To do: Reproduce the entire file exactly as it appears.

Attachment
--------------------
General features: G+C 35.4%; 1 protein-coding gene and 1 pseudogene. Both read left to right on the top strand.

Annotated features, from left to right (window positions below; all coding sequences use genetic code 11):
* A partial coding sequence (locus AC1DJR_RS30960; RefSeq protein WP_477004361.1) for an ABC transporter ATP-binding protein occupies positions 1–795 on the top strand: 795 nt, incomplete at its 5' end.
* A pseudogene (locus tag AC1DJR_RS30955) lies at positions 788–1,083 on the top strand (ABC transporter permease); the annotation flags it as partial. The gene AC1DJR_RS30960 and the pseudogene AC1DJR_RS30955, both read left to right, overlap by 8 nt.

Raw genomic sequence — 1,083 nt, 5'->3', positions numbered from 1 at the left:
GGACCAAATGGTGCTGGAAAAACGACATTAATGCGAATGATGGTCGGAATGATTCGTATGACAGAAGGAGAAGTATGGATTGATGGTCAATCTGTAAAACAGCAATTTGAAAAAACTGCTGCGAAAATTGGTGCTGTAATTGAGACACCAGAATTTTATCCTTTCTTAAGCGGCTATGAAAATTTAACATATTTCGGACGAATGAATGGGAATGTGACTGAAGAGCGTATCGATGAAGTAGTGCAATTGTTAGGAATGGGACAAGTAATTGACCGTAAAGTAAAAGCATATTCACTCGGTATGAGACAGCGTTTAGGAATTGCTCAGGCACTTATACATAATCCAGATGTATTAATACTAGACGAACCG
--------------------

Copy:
General features: G+C 35.4%; 1 protein-coding gene and 1 pseudogene. Both read left to right on the top strand.

Annotated features, from left to right (window positions below; all coding sequences use genetic code 11):
* A partial coding sequence (locus AC1DJR_RS30960; RefSeq protein WP_477004361.1) for an ABC transporter ATP-binding protein occupies positions 1–795 on the top strand: 795 nt, incomplete at its 5' end.
* A pseudogene (locus tag AC1DJR_RS30955) lies at positions 788–1,083 on the top strand (ABC transporter permease); the annotation flags it as partial. The gene AC1DJR_RS30960 and the pseudogene AC1DJR_RS30955, both read left to right, overlap by 8 nt.

Raw genomic sequence — 1,083 nt, 5'->3', positions numbered from 1 at the left:
GGACCAAATGGTGCTGGAAAAACGACATTAATGCGAATGATGGTCGGAATGATTCGTATGACAGAAGGAGAAGTATGGATTGATGGTCAATCTGTAAAACAGCAATTTGAAAAAACTGCTGCGAAAATTGGTGCTGTAATTGAGACACCAGAATTTTATCCTTTCTTAAGCGGCTATGAAAATTTAACATATTTCGGACGAATGAATGGGAATGTGACTGAAGAGCGTATCGATGAAGTAGTGCAATTGTTAGGAATGGGACAAGTAATTGACCGTAAAGTAAAAGCATATTCACTCGGTATGAGACAGCGTTTAGGAATTGCTCAGGCACTTATACATAATCCAGATGTATTAATACTAGACGAACCG